Weight management can be a difficult and daunting task, and not everybody has the same needs when it comes to maintaining a healthy physique. While 170 pounds may be healthy for a man who is 5'11, that doesn't necessarily hold true for a woman who is 5'4. With so many variables involved, it takes a few steps to find your own ideal weight range?
Things You'll Need
- Measuring Tape
Find out your exact height. This is a key determinant in calculating your ideal weight; a taller person can carry more weight without endangering her health. If you're not sure of your exact height, use a measuring tape, but be aware that measuring your own height accurately can be very difficult. You may need to have a friend help you out.
Determine your healthy weight range based on the internationally-recognized body mass index (BMI) formula. BMI is a numeric figure that measures body fat based on weight and height ratio. The numbers below represent healthy weight ranges for different heights.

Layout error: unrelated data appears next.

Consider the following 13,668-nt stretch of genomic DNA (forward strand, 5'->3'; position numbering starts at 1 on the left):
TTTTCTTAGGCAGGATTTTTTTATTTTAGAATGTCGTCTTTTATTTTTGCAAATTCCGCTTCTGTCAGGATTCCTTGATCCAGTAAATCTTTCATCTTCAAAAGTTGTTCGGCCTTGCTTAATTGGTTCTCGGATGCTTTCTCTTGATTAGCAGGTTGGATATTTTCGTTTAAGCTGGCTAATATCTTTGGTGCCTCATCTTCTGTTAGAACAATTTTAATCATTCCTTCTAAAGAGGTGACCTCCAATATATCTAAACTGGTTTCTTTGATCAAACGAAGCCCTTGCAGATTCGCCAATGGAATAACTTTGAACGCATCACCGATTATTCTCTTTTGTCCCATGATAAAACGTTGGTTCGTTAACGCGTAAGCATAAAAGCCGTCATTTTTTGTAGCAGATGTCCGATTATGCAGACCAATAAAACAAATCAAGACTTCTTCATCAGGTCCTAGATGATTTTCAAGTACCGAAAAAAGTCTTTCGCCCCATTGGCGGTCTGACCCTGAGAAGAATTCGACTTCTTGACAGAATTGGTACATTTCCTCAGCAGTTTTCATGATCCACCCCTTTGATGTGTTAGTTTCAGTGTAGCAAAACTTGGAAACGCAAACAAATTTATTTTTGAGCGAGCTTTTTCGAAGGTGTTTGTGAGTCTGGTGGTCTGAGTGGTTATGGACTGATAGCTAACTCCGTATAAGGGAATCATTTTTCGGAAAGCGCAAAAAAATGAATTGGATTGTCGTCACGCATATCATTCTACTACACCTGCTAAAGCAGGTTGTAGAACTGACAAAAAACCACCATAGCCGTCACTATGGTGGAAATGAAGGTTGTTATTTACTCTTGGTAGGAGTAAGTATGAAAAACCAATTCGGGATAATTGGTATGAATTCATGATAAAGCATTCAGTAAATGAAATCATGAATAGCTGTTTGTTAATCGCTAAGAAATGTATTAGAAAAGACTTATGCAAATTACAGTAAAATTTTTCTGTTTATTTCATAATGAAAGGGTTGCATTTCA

Height / Ideal Weight 58 inches / 91-115 pounds 59 inches / 94-119 pounds 60 inches / 97-123 pounds 61 inches / 100-127 pounds 62 inches / 104-131 pounds 63 inches / 107-135 pounds 64 inches / 110-140 pounds 65 inches / 114-144 pounds 66 inches / 118-148 pounds 67 inches / 121-153 pounds 68 inches / 125-158 pounds 69 inches / 128-162 pounds 70 inches / 132-167 pounds 71 inches / 136-172 pounds 72 inches / 140-177 pounds 73 inches / 144-182 pounds 74 inches / 148-186 pounds 75 inches / 152-192 pounds 76 inches / 156-197 pounds
Decide if it's time to make lifestyle changes in order to bring your weight into your ideal range. If you are overweight, try to exercise more and consume fewer calories. If you are underweight, consider weight training and eating larger quantities of healthy foods.
Tips & Warnings
- If you are taller than 76 inches, add approximately four pounds to each additional inch to determine your ideal weight range. For example, if you are 79 inches tall, add 12 pounds. If you are 81 inches tall, add 20 pounds.
- Body mass index does not take excess muscle mass into consideration. Please note that if you have extra weight as a result of strength training or bodybuilding, you can sustain more pounds than BMI estimates recommend without endangering your health.